Both amber and red don’t say you “should” stop, but rather you MUST stop. The only difference between these two laws is that the Amber allows the exception to proceed if one can’t stop safely. Clearly, if one’s doing the speed limit, passing the stop line at the last millisecond of the Amber clearly would indicate that drive had a safe opportunity to stop.

Even if you have a dashcam and record every move make proving your innocence in the matter, the fact remains that if you are charged with a HTA, you lose either way. Because of (most likely) lost wages in order to go to Provincial Offences Court to file for a trial, and then the actual court date itself.
 
Some might enjoy this compilation:

The City (Toronto) recently installed new pedestrian buttons at my intersection that are only meant to activate the audible signal for Leslie, the walk sign appears automatically. To my annoyance, they opted for the four-tone chime (I’m familiar with from North Bay). It’s somehow more annoying than the birds chirping - the slow/fast clicking (European) sounds would’ve been preferable. In Minneapolis, the same buttons we have would announce ”Walk sign is on for X Street”.

Oddly enough, only the buttons crossing the side-street make the chime - the new buttons actually crossing Leslie make no sound. The red (acknowledge) light doesn’t even activate on all four units when one is activated, although working together. The old buttons would light up together.
 
Brampton is a "suburban city" of stroads, built for the automobile, SUVs, and private pickup trucks. Not for pedestrians. Not for cyclists. The stroads are designed for the "safety" of speeders, not for the safety of pedestrians. They may change the speed limit signs downward, but the stroads remain designed for high speeds, so they do.

The stroads are very wide, without pedestrian refugee islands in the middle. Many of the so called "safety" islands don't even have beg buttons to activate the pedestrian signals if the pedestrians get caught half way.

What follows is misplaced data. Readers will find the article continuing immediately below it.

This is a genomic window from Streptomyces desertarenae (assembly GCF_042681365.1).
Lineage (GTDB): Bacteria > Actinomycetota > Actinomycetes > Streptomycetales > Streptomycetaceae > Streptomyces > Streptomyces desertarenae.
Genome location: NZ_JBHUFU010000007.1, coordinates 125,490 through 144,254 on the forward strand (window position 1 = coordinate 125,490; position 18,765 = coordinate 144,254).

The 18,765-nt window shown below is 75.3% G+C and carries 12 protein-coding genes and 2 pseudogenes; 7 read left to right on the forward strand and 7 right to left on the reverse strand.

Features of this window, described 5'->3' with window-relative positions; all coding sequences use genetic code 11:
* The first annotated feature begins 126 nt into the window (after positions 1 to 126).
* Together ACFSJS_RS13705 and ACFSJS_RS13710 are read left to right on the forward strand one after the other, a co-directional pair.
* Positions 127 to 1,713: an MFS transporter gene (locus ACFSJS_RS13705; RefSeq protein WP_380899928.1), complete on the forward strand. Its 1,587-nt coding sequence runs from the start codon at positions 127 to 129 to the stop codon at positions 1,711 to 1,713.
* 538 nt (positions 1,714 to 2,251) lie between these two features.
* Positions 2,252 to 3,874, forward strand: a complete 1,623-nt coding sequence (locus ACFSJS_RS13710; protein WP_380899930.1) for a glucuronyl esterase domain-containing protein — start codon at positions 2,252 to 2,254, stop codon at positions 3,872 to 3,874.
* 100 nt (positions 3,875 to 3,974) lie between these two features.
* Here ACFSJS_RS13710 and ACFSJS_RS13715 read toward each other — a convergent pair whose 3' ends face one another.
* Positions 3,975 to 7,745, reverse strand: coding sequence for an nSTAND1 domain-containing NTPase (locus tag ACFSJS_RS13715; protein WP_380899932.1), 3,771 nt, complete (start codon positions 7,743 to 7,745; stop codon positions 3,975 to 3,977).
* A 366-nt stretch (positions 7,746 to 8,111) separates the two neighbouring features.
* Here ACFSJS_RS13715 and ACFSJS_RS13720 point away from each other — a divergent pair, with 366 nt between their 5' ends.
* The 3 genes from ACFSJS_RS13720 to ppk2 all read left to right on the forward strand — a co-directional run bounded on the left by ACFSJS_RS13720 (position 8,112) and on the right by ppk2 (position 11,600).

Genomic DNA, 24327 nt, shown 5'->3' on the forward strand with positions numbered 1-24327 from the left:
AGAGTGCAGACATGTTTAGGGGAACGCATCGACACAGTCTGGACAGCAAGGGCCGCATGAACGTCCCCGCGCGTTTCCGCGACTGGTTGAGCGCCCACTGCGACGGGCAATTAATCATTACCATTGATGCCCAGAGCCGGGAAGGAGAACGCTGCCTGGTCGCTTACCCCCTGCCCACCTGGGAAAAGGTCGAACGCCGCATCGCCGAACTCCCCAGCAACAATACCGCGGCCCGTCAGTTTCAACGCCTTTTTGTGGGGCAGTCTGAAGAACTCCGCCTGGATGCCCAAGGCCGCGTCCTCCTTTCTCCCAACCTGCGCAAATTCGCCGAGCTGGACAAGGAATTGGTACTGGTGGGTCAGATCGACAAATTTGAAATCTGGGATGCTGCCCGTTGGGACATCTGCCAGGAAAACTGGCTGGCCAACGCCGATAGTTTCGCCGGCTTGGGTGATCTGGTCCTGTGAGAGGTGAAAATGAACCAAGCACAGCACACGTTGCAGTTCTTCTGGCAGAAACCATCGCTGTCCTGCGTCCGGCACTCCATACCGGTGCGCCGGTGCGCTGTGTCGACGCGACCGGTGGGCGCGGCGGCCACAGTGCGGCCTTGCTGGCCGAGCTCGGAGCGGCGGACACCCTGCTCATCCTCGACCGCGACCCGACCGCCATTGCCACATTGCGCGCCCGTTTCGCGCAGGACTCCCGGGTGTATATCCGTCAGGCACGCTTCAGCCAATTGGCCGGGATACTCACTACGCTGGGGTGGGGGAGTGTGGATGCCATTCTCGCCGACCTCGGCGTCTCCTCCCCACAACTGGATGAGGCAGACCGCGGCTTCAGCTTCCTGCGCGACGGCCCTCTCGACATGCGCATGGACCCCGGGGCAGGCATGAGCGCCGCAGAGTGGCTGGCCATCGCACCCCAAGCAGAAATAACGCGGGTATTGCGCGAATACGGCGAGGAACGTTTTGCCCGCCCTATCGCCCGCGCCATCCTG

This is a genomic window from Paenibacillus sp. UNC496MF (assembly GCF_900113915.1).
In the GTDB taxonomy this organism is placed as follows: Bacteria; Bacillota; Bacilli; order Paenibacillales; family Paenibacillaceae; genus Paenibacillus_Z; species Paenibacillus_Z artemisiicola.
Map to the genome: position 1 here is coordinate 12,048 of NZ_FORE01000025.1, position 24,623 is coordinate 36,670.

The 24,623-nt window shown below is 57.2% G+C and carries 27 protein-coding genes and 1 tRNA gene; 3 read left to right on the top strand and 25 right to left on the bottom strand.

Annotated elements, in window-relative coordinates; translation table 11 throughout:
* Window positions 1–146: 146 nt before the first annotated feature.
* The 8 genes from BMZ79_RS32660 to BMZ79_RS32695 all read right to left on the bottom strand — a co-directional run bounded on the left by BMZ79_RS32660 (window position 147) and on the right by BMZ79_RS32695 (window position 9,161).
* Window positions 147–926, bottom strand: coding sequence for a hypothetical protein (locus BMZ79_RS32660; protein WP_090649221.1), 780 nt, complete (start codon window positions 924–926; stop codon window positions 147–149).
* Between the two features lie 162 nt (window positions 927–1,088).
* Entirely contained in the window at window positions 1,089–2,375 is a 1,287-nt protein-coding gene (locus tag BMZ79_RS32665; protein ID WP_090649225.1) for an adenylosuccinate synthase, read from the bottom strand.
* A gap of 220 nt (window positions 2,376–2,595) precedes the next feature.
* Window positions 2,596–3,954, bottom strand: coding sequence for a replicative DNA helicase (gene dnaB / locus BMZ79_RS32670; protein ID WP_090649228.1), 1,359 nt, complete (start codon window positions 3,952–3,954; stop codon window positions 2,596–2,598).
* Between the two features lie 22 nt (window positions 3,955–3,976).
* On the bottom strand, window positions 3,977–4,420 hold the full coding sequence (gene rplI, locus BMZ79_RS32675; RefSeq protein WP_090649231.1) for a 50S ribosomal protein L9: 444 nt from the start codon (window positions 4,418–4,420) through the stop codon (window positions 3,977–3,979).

Brampton just copied what "worked" in America. We should be copying what works in Europe for all traffic signals; pedestrian, motor vehicles, and cyclists. Starting with locating f traffic signal on the nearside of intersections, instead of the farside of intersections like we have here. See the video at this link.
Why change it if 95% of the residents are happy? Everyone here is obsessed with density but look at the densest areas of Toronto? It took city place 15 years to get a school? There's still just 1 streetcar that serves the area with a transit line potentially opening 30 years after it was made? Or humber bay that has had their streetcar line closed most of the last decade with a go station only added due to political medaling.

Some people want wide roads and backyards!
 
Why change it if 95% of the residents are happy? Everyone here is obsessed with density but look at the densest areas of Toronto? It took city place 15 years to get a school? There's still just 1 streetcar that serves the area with a transit line potentially opening 30 years after it was made? Or humber bay that has had their streetcar line closed most of the last decade with a go station only added due to political medaling.

Some people want wide roads and backyards!
And I'm sure there are plenty of differing opinions on this front, but, we are currently living in a climate crisis and we need to move and house people more efficiently. Wide roads are just not going to cut it.

People also want safe streets, clean air, clean water, and natural spaces. These are directly in conflict with wide roads and large backyards. However, compact streets and communities are compatible with these goals. Goals with a larger societal impact.
 
And I'm sure there are plenty of differing opinions on this front, but, we are currently living in a climate crisis and we need to move and house people more efficiently. Wide roads are just not going to cut it.